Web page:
6 Most Costly Mistakes Made In Business

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With founding a business many subjects come along. Money is one of them - but be careful. Here are 6 costly mistakes to avoid.

We all make mistakes. Each of us looks back over the years and we see personal and business failures that have cost us a lot. Sometimes we didn’t know better or we didn’t have all the information we needed, and at other times it was just sheer neglect or poor performance on our part. I was a restoration business owner for nearly a decade. We began as a new franchise startup and sold nearly a decade later as an award-winning, hyper-growth, full-service restoration company.

Now that I am out, I can pause and look back. I can reflect and observe my own behavior and I see the mistakes I made as clearly as day. I wish I had clearer vision when I first started out and I wish I hadn’t made the mistakes that I did. Each one was costly to me, to others, to my business, and I regret each one!

1. Without a doubt my biggest mistake was that I failed to fire people when I should have.

Owners tend to keep the devil they know than replace them with someone they don’t know. I can promise you that the cost involved in replacing an under performer is nowhere near what you will pay by allowing them to stay and negatively impact people and profits. If you believe they need to go begin the hiring process today. You don’t need to terminate them today but you do need to begin interviewing and recruiting their replacement. Once you have the replacement in hand execute the termination when you are ready. But don’t wait, be strong, act now, or you’ll be sorry! I was!!

2. Failing to properly supervise cost me money and reputation.

In the early years in particular my failure to closely monitor estimating practices left a ton of money on the table. Not providing sufficient site supervision caused me a lot of stress and problems through dissatisfied customers and disappointed insurance carriers. When we would call asking for final payment our collections person oftentimes was read the riot act for calling asking for money before the job was even done. Oops, I was told the job was done. Supervise everything. Confirm what you are told. Be certain “done,” really is done.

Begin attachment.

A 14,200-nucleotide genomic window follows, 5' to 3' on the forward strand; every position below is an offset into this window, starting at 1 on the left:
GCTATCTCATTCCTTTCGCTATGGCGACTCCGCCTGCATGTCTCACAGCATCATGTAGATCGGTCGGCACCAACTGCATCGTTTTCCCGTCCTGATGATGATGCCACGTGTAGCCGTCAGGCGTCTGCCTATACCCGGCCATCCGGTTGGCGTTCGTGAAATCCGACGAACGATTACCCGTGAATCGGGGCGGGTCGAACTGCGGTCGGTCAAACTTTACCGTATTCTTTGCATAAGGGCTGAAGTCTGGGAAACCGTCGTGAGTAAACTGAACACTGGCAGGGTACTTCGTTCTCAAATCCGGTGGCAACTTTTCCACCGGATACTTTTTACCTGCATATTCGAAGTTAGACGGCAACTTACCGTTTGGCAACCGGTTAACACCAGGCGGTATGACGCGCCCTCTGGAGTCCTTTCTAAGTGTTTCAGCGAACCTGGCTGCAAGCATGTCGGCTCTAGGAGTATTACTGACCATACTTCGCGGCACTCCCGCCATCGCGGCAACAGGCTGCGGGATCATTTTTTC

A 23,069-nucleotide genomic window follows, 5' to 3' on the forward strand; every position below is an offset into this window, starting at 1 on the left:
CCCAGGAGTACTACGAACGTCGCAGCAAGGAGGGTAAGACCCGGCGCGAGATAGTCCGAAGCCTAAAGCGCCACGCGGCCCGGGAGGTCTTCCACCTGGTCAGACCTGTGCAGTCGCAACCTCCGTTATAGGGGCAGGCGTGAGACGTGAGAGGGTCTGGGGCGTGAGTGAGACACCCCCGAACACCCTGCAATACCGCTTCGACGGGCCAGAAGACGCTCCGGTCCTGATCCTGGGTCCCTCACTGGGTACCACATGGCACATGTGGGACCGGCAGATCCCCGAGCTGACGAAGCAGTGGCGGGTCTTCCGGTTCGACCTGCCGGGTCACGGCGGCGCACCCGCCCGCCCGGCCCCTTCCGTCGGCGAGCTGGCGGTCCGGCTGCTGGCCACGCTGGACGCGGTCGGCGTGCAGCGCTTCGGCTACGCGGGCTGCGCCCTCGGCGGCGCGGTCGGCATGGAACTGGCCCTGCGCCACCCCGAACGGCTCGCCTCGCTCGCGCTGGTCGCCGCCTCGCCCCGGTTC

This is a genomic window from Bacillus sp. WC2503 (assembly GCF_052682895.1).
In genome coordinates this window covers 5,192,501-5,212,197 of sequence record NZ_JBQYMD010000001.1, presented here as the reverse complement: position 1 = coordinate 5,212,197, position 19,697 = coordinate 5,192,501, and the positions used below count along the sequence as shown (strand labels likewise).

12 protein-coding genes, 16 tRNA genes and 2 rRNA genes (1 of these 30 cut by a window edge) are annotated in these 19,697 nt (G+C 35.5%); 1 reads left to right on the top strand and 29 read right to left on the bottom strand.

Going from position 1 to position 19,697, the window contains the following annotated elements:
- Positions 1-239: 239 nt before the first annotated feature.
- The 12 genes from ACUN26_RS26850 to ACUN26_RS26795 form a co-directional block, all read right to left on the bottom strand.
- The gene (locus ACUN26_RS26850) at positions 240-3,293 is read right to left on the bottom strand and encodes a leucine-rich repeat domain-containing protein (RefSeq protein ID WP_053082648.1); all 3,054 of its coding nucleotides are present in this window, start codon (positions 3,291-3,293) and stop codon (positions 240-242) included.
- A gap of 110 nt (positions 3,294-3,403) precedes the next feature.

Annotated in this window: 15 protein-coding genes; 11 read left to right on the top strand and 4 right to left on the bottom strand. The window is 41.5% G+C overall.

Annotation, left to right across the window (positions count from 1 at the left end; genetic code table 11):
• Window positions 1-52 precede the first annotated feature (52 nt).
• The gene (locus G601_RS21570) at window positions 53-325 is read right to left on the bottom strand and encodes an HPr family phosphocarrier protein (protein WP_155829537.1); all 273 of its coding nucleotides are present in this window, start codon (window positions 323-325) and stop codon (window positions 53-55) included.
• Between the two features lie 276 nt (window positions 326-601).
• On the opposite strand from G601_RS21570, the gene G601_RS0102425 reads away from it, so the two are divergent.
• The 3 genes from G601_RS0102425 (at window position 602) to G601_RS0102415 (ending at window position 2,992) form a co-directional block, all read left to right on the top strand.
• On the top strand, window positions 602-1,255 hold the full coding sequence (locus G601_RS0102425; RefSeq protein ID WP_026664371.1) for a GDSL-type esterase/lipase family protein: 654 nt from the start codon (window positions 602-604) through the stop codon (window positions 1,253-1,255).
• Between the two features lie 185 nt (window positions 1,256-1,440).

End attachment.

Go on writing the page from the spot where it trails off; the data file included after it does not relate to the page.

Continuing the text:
3. Hiring a construction manager without experience in the damage repair industry was a daily disaster.

I was always happy for some other company to train my new hires having given them 101 introductory lessons to our industry. My company was always on such a high growth trajectory we were not a good training ground for a newbie. Our damage repair industry is unique from any other type of construction. Being good in new build or even remodeling doesn’t mean you will be a good fit for insurance work.

One manager with wonderful experience in remodeling was absolutely overwhelmed managing 30+ jobs at once when he was used to completing far fewer than that many in an entire year. His skills and experience were canceled out to a net zero because he was overwhelmed by volume. If given the choice of hiring someone with experience in our niche industry or a skilled person from outside of it, I will go with the industry experience every single time, and so should you!

4. Taking bids from subcontractors led to their abuse of my goodwill.

In the very beginning of my construction years I accepted bids from subcontractors. I didn’t know how else to get a number for a job than to ask someone else to give it to me. I learned the only reason you would accept bids from subcontractors is because you don’t know any better. I find contractors giving away construction jobs for a 5% referral fee while others are satisfied with O&P and earn a mere 20% per job. You will never build your business big and strong doing that.